In Tokyo, a High-Pitched Whine Repels Teens, Attracts TV Crews
Tuesday, July 21, 2009
TOKYO -- Although it is the world's biggest metropolis, Tokyo is not an Action News kind of town.
If television news here played by the rules of big American cities ("It bleeds, it leads"), there would be little to cover. Shootings are exceedingly rare. Most people don't lock their bikes. Lost wallets are returned.
The chronic paucity of mayhem in a metro area with 35 million people helps explain why several TV news crews have been skulking in the shrubbery at a kiddie park on the northern fringe of Tokyo.
By Tokyo standards, Kitashikahama Park in Adachi Ward is a crime-infested hellhole. Thirteen acts of vandalism have been committed there in the past year. Toilet seats and windows have been broken. Spent firecrackers have been found. Some residents living near the park have lost sleep.
The perpetrators, still on the loose, are believed to be neighborhood teenagers, probably in junior high school.
Ward officials called a meeting in the spring to stop the madness. Japan's largest newspaper, the Yomiuri Shimbun, broke the news of their historic decision in late May: The park would fight teen crime by assaulting teen ears.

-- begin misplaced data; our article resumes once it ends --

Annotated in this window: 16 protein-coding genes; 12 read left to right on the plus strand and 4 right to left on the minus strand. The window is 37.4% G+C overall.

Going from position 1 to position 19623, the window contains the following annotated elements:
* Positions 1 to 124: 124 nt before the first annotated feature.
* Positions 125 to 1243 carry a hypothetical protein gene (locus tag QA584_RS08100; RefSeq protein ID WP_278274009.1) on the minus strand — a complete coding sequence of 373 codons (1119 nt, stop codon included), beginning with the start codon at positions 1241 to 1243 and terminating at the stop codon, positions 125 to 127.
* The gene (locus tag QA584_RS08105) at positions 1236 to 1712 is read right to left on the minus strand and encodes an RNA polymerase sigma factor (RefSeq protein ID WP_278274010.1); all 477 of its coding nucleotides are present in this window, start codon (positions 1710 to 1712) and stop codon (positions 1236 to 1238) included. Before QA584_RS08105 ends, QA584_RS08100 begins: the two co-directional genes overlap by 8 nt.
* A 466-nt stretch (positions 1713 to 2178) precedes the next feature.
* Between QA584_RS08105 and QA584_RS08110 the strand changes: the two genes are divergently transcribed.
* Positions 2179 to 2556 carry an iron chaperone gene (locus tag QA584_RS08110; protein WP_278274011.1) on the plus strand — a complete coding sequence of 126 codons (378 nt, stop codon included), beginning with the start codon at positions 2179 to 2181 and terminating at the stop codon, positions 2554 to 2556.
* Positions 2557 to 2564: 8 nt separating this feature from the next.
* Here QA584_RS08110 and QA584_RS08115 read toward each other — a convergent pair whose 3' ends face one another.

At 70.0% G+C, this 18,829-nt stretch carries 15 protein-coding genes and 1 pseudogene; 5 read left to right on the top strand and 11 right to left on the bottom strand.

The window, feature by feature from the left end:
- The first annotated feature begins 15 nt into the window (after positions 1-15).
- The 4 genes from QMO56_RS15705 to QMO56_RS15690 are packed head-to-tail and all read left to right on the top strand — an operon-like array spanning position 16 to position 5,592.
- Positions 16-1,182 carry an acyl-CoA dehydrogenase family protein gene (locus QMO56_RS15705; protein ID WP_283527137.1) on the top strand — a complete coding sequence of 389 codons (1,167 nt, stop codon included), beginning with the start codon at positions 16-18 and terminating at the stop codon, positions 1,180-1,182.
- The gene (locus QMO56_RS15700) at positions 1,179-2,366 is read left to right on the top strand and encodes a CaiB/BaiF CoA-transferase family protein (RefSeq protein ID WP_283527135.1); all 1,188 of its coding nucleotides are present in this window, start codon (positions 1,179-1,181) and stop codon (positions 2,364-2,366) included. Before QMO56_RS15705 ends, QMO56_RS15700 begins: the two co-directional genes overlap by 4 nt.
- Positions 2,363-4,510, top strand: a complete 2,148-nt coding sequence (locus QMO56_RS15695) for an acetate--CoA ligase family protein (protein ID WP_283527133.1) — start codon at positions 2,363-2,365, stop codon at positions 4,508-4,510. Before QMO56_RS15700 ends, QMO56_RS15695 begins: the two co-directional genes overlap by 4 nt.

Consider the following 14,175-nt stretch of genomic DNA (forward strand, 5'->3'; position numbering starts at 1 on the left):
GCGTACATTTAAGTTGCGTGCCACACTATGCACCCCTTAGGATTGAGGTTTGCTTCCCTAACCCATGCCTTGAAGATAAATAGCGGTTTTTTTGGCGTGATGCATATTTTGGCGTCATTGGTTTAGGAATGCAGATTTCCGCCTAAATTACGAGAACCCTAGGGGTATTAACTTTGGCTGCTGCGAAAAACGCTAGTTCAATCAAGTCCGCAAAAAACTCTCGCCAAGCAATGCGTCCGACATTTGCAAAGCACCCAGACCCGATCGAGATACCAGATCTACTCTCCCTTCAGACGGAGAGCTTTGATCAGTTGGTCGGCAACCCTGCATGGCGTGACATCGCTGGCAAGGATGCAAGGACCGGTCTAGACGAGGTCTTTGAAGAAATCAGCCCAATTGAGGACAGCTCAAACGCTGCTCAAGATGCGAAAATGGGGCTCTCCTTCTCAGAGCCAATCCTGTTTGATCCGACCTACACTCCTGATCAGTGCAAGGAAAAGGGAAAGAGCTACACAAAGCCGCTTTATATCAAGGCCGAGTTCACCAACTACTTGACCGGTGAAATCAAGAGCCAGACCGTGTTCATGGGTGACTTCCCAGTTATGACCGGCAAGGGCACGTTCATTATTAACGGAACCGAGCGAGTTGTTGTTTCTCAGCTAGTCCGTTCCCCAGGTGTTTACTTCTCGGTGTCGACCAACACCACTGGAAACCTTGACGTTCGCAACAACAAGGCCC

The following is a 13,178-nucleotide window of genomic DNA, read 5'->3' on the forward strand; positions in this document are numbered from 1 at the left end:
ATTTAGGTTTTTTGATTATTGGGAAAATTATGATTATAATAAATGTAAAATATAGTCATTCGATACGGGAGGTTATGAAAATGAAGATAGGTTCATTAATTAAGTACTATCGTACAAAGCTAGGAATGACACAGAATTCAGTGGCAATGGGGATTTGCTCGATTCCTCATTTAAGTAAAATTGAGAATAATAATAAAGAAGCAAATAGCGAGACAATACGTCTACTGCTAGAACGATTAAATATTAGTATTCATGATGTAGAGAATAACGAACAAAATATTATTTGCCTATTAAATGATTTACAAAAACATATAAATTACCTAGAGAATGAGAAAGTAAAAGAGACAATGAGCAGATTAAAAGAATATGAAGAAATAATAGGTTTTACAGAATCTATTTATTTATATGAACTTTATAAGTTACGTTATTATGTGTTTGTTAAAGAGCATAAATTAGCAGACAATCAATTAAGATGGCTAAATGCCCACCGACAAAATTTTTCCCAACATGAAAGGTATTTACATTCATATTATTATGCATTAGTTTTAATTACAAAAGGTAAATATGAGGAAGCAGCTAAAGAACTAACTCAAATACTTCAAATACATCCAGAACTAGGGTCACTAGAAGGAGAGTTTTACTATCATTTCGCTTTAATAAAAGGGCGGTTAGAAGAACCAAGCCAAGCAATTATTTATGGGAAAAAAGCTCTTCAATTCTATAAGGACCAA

Authorities rented a British-made Mosquito MK4 Anti-Vandal System and screwed it into a wall not far from park toilets. The device emits a high-pitched, highly irritating whine that has a frequency above 17 kilohertz. Most adults cannot hear it, but teens can.
Seven days a week, the whining begins at 11 p.m. and continues until 4 a.m. Video surveillance cameras monitor park buildings. And Kitashikahama Park empties out.
Except for the television news crews.
"We see them on the surveillance videos, and there are too many of them to count," said Haruyuki Masuda, head of park management in Adachi Ward. "They hide behind trees and bushes. They are waiting for kids to come. I think they have scared off the kids."
Neighbors report that the park has quieted down at night, if you don't count the television news trucks and the TV-news-watching busybodies who descend on the park after 11 p.m. to find out whether they are too old to be irritated by the whining.
"I have seen seven television news crews, and I have been interviewed three times," said Chiaki Takizawa, 24, who lives near the park. "But teenagers don't come so often to make noise, and that is good."
It is too soon, however, to say that the park is safe. In late June, when TV news crews happened not to be hiding in the bushes, someone punched a hole through a toilet in the women's bathroom, apparently with a baseball bat.
Surveillance video showed six or seven teenage boys loitering near the bathroom around 3 a.m. It was not clear whether their ears were hurting. Police have yet to make an arrest.
Masuda said he and his staff will wait a full year before assessing the effectiveness of the Mosquito MK4 and deciding whether to install the device in other parks.
"We hadn't planned on this being a news sensation," he said. "We need things to calm down before we can decide if it really works. We need the TV crews to stop sneaking around."
Special correspondent Akiko Yamamoto contributed to this report.